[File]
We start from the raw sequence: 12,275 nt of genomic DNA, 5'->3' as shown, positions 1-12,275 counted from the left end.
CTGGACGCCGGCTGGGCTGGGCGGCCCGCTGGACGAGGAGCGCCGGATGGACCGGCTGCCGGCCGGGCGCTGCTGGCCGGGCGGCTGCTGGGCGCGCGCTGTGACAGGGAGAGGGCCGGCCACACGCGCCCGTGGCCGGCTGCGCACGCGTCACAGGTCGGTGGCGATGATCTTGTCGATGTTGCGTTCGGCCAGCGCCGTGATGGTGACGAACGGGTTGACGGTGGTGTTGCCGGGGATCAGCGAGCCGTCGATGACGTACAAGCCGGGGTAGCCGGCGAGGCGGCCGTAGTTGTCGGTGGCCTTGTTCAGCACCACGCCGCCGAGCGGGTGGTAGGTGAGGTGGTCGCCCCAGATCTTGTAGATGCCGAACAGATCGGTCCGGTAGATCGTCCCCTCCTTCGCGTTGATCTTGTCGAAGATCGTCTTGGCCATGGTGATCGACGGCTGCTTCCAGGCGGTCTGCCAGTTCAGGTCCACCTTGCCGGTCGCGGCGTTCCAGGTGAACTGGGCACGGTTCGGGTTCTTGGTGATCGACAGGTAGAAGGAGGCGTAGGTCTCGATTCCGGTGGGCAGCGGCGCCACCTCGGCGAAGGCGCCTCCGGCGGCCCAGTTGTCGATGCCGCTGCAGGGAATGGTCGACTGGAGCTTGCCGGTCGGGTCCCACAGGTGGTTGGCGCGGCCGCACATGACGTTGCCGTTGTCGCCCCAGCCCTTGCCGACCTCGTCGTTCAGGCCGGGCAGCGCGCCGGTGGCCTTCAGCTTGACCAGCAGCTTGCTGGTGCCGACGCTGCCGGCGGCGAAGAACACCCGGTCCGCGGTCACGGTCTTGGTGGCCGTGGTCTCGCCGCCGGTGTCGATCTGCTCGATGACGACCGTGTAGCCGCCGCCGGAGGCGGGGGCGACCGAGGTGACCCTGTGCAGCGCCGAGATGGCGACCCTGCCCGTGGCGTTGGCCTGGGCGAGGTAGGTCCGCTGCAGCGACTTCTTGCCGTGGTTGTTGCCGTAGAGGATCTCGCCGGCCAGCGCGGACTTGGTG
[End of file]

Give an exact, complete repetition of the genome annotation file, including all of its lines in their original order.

We start from the raw sequence: 12,275 nt of genomic DNA, 5'->3' as shown, positions 1-12,275 counted from the left end.
CTGGACGCCGGCTGGGCTGGGCGGCCCGCTGGACGAGGAGCGCCGGATGGACCGGCTGCCGGCCGGGCGCTGCTGGCCGGGCGGCTGCTGGGCGCGCGCTGTGACAGGGAGAGGGCCGGCCACACGCGCCCGTGGCCGGCTGCGCACGCGTCACAGGTCGGTGGCGATGATCTTGTCGATGTTGCGTTCGGCCAGCGCCGTGATGGTGACGAACGGGTTGACGGTGGTGTTGCCGGGGATCAGCGAGCCGTCGATGACGTACAAGCCGGGGTAGCCGGCGAGGCGGCCGTAGTTGTCGGTGGCCTTGTTCAGCACCACGCCGCCGAGCGGGTGGTAGGTGAGGTGGTCGCCCCAGATCTTGTAGATGCCGAACAGATCGGTCCGGTAGATCGTCCCCTCCTTCGCGTTGATCTTGTCGAAGATCGTCTTGGCCATGGTGATCGACGGCTGCTTCCAGGCGGTCTGCCAGTTCAGGTCCACCTTGCCGGTCGCGGCGTTCCAGGTGAACTGGGCACGGTTCGGGTTCTTGGTGATCGACAGGTAGAAGGAGGCGTAGGTCTCGATTCCGGTGGGCAGCGGCGCCACCTCGGCGAAGGCGCCTCCGGCGGCCCAGTTGTCGATGCCGCTGCAGGGAATGGTCGACTGGAGCTTGCCGGTCGGGTCCCACAGGTGGTTGGCGCGGCCGCACATGACGTTGCCGTTGTCGCCCCAGCCCTTGCCGACCTCGTCGTTCAGGCCGGGCAGCGCGCCGGTGGCCTTCAGCTTGACCAGCAGCTTGCTGGTGCCGACGCTGCCGGCGGCGAAGAACACCCGGTCCGCGGTCACGGTCTTGGTGGCCGTGGTCTCGCCGCCGGTGTCGATCTGCTCGATGACGACCGTGTAGCCGCCGCCGGAGGCGGGGGCGACCGAGGTGACCCTGTGCAGCGCCGAGATGGCGACCCTGCCCGTGGCGTTGGCCTGGGCGAGGTAGGTCCGCTGCAGCGACTTCTTGCCGTGGTTGTTGCCGTAGAGGATCTCGCCGGCCAGCGCGGACTTGGTG